The many possibilities of using IoT in healthcare
Internet of Things (IoT) has captured the world in a big way, finding varied applications in sectors like energy, automotive and other manufacturing industries, consumer industry, and many more. However, IoT applications are still in a very nascent stage when it comes to healthcare, which is unfortunate considering the fact that IoT has the potential to revolutionize healthcare in ways that benefit both patients and healthcare professionals alike.
Monitoring devices like electrocardiogram machines, wearable heart rate monitors, and blood sugar monitors can be IoT enabled to collect, display, and report patient data. Smart beds used in some hospitals can inform the staff when the patient has left the bed. IoT enabled medication dispensers can alert the pharmacy when medicines need to be refilled, as well as alert medical staff when the patient misses a dose.
IoT enabled devices can transmit real-time patient data to healthcare professionals which can help them to administer treatments quickly and more effectively. Doctors can continue to monitor critical cases and provide care, even when the patient is at a remote location. Such remote healthcare reduces the number of hospital visits required by patients, thus diminishing the burden on hospital staff. It can cut down manual activities to a large extent by automating the monitoring and reporting of health statistics. Medicare estimates that nearly $17 billion is spent each year on readmission costs and most of these re-admissions are due to complications arising from manageable diseases like diabetes. IoT enabled monitoring devices aid proactive health management by alerting patients and healthcare professionals to adverse health conditions, so timely care can be arranged before the situation worsens.
Why has healthcare shied away from embracing IoT?
In spite of the above benefits, the healthcare sector has been slow in adopting IoT to a great extent. A major reason for this is the concern over privacy and security of sensitive medical information and the need to adhere to Government regulations relating to privacy and security of patient data. Overloading physicians and professional caretakers with too much data and lack of accepted standards for manufacturing devices and equipment lead to various hazards. Healthcare, as an organized sector, also lacks stipulations and standards when it comes to where IoT devices can be beneficially applied and how the resulting data can be consumed. Some also fear that too much interference of technology can be detrimental to the ultimate well-being of patients apart from hurting the doctor-patient relationship. IoT relies on sharing of data between devices and the sharing of sensitive patient information will require prior patient consent.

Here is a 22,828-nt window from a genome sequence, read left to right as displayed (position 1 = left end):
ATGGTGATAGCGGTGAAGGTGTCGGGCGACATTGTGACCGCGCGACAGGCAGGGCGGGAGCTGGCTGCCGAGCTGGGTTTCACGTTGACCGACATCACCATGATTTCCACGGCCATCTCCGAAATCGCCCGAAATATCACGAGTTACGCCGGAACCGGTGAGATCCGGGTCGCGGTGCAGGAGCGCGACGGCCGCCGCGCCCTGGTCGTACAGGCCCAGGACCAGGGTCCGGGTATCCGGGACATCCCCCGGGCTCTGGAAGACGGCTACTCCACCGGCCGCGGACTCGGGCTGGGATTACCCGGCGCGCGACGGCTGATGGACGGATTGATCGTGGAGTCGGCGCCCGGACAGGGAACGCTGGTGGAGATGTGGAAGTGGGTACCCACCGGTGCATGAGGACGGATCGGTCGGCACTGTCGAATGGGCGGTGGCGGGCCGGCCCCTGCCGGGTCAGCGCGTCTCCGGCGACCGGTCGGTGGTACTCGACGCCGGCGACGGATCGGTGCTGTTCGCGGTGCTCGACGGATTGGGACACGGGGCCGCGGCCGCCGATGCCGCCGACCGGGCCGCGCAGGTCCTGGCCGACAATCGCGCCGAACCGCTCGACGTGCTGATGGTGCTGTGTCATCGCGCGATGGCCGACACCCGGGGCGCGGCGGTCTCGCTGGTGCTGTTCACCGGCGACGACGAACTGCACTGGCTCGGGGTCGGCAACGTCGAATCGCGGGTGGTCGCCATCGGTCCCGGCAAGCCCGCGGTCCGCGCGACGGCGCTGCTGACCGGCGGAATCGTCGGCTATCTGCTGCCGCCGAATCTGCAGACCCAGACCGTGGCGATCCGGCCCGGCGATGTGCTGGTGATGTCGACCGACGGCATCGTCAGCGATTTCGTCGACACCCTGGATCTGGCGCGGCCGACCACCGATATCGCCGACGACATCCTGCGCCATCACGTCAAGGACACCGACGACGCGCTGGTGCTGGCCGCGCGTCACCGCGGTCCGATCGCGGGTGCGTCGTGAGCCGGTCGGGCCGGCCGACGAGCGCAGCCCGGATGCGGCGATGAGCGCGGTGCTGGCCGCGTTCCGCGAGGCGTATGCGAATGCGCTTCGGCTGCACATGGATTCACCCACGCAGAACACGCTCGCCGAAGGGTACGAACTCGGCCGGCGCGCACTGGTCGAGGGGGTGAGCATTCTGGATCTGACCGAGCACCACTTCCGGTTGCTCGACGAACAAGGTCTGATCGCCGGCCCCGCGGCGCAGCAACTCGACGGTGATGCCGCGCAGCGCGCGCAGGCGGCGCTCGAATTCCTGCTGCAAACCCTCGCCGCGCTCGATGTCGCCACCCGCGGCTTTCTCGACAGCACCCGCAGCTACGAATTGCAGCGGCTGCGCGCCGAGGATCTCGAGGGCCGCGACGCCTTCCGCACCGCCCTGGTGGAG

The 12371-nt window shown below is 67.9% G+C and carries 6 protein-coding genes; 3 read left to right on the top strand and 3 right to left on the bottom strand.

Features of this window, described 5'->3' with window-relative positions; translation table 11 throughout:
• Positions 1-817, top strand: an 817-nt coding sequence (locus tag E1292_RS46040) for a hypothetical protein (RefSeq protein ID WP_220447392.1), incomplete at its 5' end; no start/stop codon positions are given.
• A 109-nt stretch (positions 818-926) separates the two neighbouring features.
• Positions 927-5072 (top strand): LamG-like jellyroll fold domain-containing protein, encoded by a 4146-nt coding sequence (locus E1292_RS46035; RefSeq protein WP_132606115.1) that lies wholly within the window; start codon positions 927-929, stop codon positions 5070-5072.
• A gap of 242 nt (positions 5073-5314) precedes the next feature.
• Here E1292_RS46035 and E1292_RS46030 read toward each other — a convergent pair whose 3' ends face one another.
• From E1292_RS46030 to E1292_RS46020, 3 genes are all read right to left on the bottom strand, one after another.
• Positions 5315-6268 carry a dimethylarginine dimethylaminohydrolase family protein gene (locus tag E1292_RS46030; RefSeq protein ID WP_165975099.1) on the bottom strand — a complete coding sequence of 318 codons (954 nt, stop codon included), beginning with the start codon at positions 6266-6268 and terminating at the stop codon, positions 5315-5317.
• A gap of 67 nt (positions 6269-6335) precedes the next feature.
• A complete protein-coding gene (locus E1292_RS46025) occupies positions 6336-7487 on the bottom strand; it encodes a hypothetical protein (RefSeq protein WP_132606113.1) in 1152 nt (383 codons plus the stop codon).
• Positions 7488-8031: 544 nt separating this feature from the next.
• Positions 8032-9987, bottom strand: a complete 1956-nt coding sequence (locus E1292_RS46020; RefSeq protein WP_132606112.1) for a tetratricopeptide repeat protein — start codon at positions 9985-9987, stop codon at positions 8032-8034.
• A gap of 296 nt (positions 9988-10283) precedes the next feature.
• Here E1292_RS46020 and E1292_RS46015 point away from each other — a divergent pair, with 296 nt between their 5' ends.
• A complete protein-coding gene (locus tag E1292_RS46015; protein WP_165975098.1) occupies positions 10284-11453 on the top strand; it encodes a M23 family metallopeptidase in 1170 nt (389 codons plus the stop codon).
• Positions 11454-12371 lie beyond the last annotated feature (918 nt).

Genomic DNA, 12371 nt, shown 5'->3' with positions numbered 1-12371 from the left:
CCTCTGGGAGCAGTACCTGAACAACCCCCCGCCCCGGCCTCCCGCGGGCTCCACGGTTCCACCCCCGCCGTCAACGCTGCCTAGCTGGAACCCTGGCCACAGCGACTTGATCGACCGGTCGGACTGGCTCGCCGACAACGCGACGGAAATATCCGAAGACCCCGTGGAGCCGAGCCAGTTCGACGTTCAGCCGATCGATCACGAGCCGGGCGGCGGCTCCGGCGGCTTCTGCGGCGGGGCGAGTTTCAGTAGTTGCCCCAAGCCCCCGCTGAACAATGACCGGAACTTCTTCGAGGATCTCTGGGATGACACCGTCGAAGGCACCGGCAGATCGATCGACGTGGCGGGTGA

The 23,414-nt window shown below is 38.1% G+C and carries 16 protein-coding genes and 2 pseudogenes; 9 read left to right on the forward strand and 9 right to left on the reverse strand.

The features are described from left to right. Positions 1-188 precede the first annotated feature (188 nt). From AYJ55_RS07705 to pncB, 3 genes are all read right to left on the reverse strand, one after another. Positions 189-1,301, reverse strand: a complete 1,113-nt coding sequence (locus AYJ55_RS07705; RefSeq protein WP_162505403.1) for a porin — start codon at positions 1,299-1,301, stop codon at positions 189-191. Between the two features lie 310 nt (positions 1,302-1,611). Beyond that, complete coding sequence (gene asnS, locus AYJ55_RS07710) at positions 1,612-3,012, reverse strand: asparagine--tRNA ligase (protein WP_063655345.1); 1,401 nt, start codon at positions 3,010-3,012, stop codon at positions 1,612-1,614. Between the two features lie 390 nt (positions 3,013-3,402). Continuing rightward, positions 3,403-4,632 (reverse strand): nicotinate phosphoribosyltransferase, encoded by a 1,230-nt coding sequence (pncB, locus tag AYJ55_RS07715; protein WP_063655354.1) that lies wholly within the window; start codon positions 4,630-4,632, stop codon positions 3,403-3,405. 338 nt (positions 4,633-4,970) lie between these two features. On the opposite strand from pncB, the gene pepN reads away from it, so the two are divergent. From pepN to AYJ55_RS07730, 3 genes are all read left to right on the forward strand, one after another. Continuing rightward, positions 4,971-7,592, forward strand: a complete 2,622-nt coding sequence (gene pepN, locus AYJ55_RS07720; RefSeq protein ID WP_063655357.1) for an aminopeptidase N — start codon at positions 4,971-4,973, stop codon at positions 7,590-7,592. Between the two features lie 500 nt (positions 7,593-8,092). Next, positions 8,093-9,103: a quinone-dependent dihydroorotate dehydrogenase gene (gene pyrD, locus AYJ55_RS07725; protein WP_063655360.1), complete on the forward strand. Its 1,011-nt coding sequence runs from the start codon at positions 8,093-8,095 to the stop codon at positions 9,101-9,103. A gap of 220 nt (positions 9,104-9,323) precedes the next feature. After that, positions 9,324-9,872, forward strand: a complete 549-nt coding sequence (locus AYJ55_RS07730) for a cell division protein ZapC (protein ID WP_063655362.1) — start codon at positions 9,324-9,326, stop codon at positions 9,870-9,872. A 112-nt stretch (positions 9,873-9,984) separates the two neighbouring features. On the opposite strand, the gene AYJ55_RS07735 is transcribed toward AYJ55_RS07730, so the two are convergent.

Where is it headed?
Indranil Ganguly, Vice President and CIO, JFK Health System, New Jersey, predicts that the next five years will see a surge in IoT usage in healthcare, both by medical staff as well as by the hospital administration. Inventory management, tracking of in-house devices, and patient movements within the premises, are areas where we can expect to see wide-spread adoption of IoT in healthcare centers. Healthcare centers will have to reformat their policies to accommodate these constraints and to enable sharing of information between various healthcare institutions in a safe and organized manner. Given the vast multitude of devices, another challenge that healthcare institutions face is to adopt the right devices and use it in the most efficient manner. PricewaterhouseCoopers expects the IoT driven healthcare sector to grow to $61 billion by 2020.
Recent instances of IoT adoption in healthcare
Philips and Qualcomm have come together to establish a healthcare ecosystem powered by IoT. Qualcomm has developed several IoT products like 2Net open device network which supports building of customized healthcare apps that are delivered through the patient’s smartphone or a wearable device, IoT enables medication dispensers, biosensors, glucose monitors and more. Philips has to its credit a cloud-based platform for healthcare centers, practitioners and individuals. Their partnership has laid the foundation of a robust healthcare ecosystem that feeds on data generated by Qualcomm’s IoT devices and can be readily consumed by healthcare providers through cloud-based platform.
Plagued by rising healthcare costs, the NHS (National Health Service) is experimenting with using IoT in a test group of diabetes and dementia patients. The NHS spends ₤14 billion every year on treating diabetes and its resulting complications. To curtail this expense as well as to help patients to manage their condition from the comfort of their homes, NHS launched the NHS Innovation Test Beds under which it collaborates with technology companies like Verily, IBM, and Philips to address this burgeoning problem. Patients will be provided with wearable IoT enabled monitoring devices and the data will be studied by healthcare workers to provide preemptive care to manage health conditions before they take a serious shape. The patients will also be coached on managing their diseases using data generated by the IoT devices. The same strategy will also be applied to help dementia patients to continue living in their home instead of being put in a care institute.
IoT has the potential to transform healthcare by providing critical patient data on time to healthcare professionals, thus helping them to do their job better, as well as helping patients to manage their condition better and lead healthier lives.
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